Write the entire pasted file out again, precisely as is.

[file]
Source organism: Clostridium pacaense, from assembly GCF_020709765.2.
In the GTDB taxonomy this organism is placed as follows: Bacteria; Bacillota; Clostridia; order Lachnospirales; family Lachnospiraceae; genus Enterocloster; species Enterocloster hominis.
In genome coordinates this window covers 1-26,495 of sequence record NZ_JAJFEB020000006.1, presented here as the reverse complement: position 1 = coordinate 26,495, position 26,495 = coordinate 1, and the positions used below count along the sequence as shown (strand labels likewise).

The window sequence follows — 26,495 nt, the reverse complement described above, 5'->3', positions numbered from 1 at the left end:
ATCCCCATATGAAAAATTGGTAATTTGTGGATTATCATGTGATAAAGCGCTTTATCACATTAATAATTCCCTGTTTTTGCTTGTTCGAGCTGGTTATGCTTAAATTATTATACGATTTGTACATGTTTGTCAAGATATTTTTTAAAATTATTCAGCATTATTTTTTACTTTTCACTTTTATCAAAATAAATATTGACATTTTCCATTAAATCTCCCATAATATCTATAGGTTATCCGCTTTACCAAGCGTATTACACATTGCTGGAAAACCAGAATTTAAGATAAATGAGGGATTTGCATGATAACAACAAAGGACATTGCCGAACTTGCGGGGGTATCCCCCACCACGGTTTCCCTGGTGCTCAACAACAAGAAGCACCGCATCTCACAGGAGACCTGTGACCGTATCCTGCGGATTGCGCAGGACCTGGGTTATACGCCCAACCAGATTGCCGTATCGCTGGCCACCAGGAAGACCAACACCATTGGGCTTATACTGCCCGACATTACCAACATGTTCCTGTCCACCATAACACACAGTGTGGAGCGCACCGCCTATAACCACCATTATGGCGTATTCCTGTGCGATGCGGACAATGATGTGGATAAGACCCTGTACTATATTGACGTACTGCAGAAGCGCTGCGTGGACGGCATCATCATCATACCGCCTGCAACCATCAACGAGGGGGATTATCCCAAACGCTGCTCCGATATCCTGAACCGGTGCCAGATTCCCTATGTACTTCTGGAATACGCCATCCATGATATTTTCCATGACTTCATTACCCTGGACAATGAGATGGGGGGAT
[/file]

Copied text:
Source organism: Clostridium pacaense, from assembly GCF_020709765.2.
In the GTDB taxonomy this organism is placed as follows: Bacteria; Bacillota; Clostridia; order Lachnospirales; family Lachnospiraceae; genus Enterocloster; species Enterocloster hominis.
In genome coordinates this window covers 1-26,495 of sequence record NZ_JAJFEB020000006.1, presented here as the reverse complement: position 1 = coordinate 26,495, position 26,495 = coordinate 1, and the positions used below count along the sequence as shown (strand labels likewise).

The window sequence follows — 26,495 nt, the reverse complement described above, 5'->3', positions numbered from 1 at the left end:
ATCCCCATATGAAAAATTGGTAATTTGTGGATTATCATGTGATAAAGCGCTTTATCACATTAATAATTCCCTGTTTTTGCTTGTTCGAGCTGGTTATGCTTAAATTATTATACGATTTGTACATGTTTGTCAAGATATTTTTTAAAATTATTCAGCATTATTTTTTACTTTTCACTTTTATCAAAATAAATATTGACATTTTCCATTAAATCTCCCATAATATCTATAGGTTATCCGCTTTACCAAGCGTATTACACATTGCTGGAAAACCAGAATTTAAGATAAATGAGGGATTTGCATGATAACAACAAAGGACATTGCCGAACTTGCGGGGGTATCCCCCACCACGGTTTCCCTGGTGCTCAACAACAAGAAGCACCGCATCTCACAGGAGACCTGTGACCGTATCCTGCGGATTGCGCAGGACCTGGGTTATACGCCCAACCAGATTGCCGTATCGCTGGCCACCAGGAAGACCAACACCATTGGGCTTATACTGCCCGACATTACCAACATGTTCCTGTCCACCATAACACACAGTGTGGAGCGCACCGCCTATAACCACCATTATGGCGTATTCCTGTGCGATGCGGACAATGATGTGGATAAGACCCTGTACTATATTGACGTACTGCAGAAGCGCTGCGTGGACGGCATCATCATCATACCGCCTGCAACCATCAACGAGGGGGATTATCCCAAACGCTGCTCCGATATCCTGAACCGGTGCCAGATTCCCTATGTACTTCTGGAATACGCCATCCATGATATTTTCCATGACTTCATTACCCTGGACAATGAGATGGGGGGAT